Political Church

In the USA we are being bombarded with diverse views on the state of the nation. The national political debate pits two presidential candidates and their philosophies against one another. What attitude should Christians have about politics? What place should the church have in the public square? What should the preacher say in the pulpit? How controversial should we be? Do you think that the church should be spiritual only and not political? Or should we be engaged with the issues of the day?

As a preacher, a church leader and an American citizen I have struggled with these questions all my ministry. I am always reading material that might help me to interpret the signs of the times. I have just completed reading POLITICAL CHURCH: The Local Assembly as Embassy of Christ’s Rule by Jonathan Leeman. It was a hard slog of 392 pages of dense theology. However I did glean some nuggets of wisdom which may be of interest to you in this political season.

He argues that there is no such thing as a neutral secular state. Quoting St. Augustine he states that people are either for or against the Bible’s God. All humanity belongs to one of two societies – one city that “lifts up its head in its own glory” and “loves its own strength as displayed in its mighty men,” and another city that “says to its God, ‘Thou art my glory and the lifter up of mine head’ and ‘I will love Thee, O Lord, my strength.”

Luther reminds us that everybody has a god – something that they worship, and so secularism is just as much a religion as any traditional religion. The Supreme Court decisions, e.g. on abortion and same sex marriage have religious underpinnings, the religion that judges traditional Christian moral standards as false. He writes, “One could argue that any and every position a person might adopt in the political sphere relies upon a certain conception of human beings, their rights and their obligations toward one another, creation and God.” Religion and politics are not separate because our religious beliefs, broadly defined, determine or yield or provide the worldview lens through which we come to hold our political commitments.

“The public square is nothing more or less than a battleground of gods, each vying to push the levers of power in its favor. Which means…. There are no truly secular states, only pluralistic ones…..In the battleground of gods called the public square, the law books present a record of which gods won a majority when the vote was taken or which could secure a high court decision.”

With the traditional, historical, Christian moral consensus evaporating an appeal is made to freedom of conscience. “But in a nation of believers and unbelievers, the unattached, unaccountable conscience will be employed to legitimize the freedom of various religions only so long as the conscience of the nation’s decision makers value them. When a nation’s decision makers decide that traditional institutional religions are a threat to liberty or equality of tolerance, they will banish them, first from the public square, then from the marketplace, and, perhaps, in partial ways, from the home (“No you may not indoctrinate your children”). See what has happened in North Carolina over transgender use of rest rooms – the marketplace is punishing the state by cancelling public events.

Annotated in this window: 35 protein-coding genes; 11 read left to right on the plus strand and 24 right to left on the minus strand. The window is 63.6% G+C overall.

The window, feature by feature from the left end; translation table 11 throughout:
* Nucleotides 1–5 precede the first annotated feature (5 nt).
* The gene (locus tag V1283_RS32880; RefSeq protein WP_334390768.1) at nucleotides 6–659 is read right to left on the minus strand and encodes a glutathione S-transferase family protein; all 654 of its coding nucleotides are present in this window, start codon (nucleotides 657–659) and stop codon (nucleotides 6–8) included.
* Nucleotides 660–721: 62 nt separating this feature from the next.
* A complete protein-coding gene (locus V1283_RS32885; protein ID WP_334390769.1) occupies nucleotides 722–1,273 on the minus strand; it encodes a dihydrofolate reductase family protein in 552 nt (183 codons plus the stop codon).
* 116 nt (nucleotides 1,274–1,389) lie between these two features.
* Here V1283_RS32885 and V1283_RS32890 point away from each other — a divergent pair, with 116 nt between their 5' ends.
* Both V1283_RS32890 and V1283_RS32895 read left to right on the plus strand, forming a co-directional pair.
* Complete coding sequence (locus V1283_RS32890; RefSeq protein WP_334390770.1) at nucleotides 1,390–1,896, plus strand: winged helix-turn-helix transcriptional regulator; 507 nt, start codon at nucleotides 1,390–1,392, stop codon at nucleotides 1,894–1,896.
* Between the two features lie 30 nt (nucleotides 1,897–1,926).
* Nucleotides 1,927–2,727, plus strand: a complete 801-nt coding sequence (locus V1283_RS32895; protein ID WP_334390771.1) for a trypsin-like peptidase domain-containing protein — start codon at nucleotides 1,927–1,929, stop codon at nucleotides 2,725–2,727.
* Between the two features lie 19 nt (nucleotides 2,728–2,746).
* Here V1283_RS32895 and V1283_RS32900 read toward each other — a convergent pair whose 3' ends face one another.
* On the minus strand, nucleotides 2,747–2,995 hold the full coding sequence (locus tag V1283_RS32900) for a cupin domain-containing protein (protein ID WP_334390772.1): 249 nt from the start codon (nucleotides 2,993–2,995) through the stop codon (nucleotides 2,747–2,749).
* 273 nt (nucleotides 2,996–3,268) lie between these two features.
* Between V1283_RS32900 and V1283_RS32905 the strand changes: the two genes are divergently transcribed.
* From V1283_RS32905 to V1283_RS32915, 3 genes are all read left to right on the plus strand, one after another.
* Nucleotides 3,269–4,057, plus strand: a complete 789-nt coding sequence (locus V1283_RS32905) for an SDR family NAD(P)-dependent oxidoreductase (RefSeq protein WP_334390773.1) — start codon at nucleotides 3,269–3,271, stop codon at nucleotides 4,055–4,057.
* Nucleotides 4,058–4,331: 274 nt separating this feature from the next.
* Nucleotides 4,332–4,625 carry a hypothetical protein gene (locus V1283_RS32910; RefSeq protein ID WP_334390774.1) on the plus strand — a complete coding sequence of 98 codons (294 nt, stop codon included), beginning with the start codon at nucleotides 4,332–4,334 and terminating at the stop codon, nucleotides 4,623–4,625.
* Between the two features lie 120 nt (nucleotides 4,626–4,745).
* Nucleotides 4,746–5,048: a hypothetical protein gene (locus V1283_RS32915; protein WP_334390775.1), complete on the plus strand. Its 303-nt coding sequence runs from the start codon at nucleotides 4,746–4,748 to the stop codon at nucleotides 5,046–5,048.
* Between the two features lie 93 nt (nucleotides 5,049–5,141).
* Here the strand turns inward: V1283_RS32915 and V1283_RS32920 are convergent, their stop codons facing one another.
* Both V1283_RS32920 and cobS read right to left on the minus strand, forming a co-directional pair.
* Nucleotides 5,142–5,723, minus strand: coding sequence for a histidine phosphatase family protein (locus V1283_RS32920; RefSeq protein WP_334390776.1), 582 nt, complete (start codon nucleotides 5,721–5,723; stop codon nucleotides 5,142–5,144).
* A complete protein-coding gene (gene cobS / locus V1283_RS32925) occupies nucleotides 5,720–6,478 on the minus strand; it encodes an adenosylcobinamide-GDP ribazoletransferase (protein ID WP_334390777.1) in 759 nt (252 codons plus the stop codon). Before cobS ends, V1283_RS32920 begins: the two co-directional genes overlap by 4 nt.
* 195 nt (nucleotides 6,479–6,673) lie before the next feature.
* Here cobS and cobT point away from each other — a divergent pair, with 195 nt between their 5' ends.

“The reigning ideology of the day is that we want to do what we want to do. It might even be a bill of rights, that very thing which is supposed to protect a nation from the tyranny of the majority, that will be employed to suppress the conscience for the sake of conscience…. A nation of citizens who insist that their consciences must always be free is a nation that will eventually have little patience for the incursion of the minority’s religion in public or private. There is a logic to the persecution of Christians throughout history, and it is easy to see once we recognize that politics and religion are inseparable. A people’s strongest desires – the desires they refuse to let go of – reveal their worship. And people will always fight for their idols and gods, their objects of worship. Christianity, then, will be opposed in precisely those places it opposes a people’s particular idols…Churches do not need to take up arms against the state in order to pose a threat to the state; they only need to oppose the gods upon which a nation’s political and economic institutions depend. To oppose unabated sexual freedom in the democratic West today, for instance, is to condemn one of the West’s favorite altars of worship… Sexual freedom is religious freedom in a pagan culture, which is increasingly our own. When a nation bows to Ashtoreth, Aphrodite, Hollywood heroines, or pornography, Christians who oppose sexual freedom just might expect to be excommunicated from the sacred public square. And they will be excluded for violating the very principle that grounds their own doctrine of religious freedom: the right of the free conscience…. The activities of the public square are always undergirded by some spiritual or religious worldview and everything taught inside a church building has political meaning because the church is a political assembly.”

Challenging stuff, don’t you think? More to come!